There was a split between those who thought that President Obama had his chance to turn things around and those who hesitated about changing presidents when things were so bad. They were uncertain about having to start all over with change in a different direction. With few notable exceptions, these women did not identify so much with “women’s issues” as they did with “moms’ issues.”

For these women, Mitt Romney’s business background seems to be a double-edged sword: There’s an assumption that as a successful businessman, he brings some expertise to the table when it comes to the economy. But the perception of him being cool and aloof, and the impact of negative ads about his private-equity firm throwing people out of work, raised doubts about his motivations. There were questions about whether he would side with the average American.

Cook concludes, stating:

Many of these women are still window-shopping this election. Clearly, they knew more about Obama. Most had some degree of comfort with him, though they were concerned that he hadn’t been more effective. Romney, though, was a blank slate. These voters know little about him beyond the fact that he has been a wildly successful businessman. But what little they know came mostly from Democratic attack ads. In other words, they’re still listening.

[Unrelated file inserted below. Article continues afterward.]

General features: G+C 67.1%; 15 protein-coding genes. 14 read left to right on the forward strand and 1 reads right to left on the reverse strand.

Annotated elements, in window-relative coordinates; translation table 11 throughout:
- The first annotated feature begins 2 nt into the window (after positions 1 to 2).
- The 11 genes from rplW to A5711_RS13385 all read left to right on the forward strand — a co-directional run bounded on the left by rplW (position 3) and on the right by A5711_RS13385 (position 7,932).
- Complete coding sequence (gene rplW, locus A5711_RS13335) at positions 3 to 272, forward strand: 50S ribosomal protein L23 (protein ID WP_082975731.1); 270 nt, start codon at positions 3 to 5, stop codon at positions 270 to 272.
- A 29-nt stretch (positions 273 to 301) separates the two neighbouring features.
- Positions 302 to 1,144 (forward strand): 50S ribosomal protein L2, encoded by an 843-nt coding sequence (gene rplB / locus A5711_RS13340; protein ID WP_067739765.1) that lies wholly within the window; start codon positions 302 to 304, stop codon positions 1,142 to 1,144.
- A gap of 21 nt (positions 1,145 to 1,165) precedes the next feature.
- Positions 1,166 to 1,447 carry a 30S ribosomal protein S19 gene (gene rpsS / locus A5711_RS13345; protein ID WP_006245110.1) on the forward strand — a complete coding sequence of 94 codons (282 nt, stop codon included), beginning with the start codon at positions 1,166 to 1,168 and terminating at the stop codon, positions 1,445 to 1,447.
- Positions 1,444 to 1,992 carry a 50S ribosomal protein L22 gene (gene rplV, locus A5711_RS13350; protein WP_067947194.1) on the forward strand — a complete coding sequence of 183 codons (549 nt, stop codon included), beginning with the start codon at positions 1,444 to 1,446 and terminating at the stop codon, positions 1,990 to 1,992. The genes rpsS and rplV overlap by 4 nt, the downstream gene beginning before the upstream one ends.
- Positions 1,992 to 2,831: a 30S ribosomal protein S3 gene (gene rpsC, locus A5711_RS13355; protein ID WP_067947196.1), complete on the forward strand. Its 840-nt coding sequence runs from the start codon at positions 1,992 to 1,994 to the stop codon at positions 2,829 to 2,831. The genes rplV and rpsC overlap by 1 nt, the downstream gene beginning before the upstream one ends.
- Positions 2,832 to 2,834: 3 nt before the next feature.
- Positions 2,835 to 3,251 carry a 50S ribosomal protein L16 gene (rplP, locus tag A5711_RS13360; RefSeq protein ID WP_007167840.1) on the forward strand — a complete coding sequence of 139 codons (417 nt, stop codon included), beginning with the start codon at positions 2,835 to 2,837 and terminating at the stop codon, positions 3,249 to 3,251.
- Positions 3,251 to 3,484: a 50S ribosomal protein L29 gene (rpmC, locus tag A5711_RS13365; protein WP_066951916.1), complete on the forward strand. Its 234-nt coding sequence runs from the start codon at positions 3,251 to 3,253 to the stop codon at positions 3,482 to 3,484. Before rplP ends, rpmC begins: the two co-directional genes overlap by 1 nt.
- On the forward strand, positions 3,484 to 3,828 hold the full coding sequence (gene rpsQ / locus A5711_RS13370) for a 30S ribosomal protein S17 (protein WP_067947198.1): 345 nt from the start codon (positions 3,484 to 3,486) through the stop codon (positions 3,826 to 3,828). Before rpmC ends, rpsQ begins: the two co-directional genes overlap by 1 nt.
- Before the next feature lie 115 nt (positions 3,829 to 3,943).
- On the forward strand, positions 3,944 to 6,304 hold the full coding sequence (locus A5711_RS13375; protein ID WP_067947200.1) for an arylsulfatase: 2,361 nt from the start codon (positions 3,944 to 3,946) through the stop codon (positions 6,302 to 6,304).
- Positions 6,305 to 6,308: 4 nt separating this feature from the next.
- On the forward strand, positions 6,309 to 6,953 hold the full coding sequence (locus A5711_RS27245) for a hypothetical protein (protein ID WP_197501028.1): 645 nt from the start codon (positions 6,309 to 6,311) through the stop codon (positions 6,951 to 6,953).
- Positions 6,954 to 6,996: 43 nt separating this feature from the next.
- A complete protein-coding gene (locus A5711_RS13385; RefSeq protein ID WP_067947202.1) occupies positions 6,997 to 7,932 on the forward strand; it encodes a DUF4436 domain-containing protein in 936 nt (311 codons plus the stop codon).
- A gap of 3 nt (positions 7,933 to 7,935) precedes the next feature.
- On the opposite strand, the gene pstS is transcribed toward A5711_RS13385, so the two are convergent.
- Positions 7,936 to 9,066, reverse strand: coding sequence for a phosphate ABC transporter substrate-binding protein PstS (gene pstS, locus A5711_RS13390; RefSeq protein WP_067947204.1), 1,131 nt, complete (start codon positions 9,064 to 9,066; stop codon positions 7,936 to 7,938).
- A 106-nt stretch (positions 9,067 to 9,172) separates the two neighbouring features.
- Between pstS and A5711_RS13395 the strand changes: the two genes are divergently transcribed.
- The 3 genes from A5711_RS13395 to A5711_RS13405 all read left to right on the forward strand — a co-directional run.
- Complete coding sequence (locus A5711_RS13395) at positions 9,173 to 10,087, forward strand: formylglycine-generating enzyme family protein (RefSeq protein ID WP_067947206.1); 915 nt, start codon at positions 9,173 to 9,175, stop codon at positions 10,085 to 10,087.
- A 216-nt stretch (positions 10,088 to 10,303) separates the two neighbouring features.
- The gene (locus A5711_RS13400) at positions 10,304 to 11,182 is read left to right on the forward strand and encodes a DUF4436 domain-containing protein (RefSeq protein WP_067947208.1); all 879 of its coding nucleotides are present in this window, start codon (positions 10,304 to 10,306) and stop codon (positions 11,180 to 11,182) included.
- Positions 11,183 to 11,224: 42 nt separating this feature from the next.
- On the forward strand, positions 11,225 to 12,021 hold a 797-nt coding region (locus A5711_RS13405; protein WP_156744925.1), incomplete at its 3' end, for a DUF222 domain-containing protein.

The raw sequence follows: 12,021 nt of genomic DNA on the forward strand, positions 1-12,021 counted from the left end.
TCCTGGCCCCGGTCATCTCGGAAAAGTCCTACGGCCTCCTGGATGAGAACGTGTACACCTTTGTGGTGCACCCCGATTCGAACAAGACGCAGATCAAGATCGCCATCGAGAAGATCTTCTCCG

Mr. Romney, take notice.

South of the Border, Down Washington Way

Doing business in the US and Mexico has a number of similarities, although the medium of exchange is sometimes different.

Doing business in the US and Mexico has a number of similarities, although the medium of exchange is sometimes different.

Here’s an outrage: sleazy government officials approach a major business interest and want to enter into “negotiations.” The officials casually mention, “You’ve got a nice little business here. It would be a shame if something happened to it.”

Both sides know the business needs permits to operate, current regulations could be changed or delayed and the bureaucracy’s normally glacial pace could begin to approach that of plate tectonics. All it takes is a little ill will on the government side and costs and delays start to escalate for the business side. And there’s no one to complain to for obvious reasons.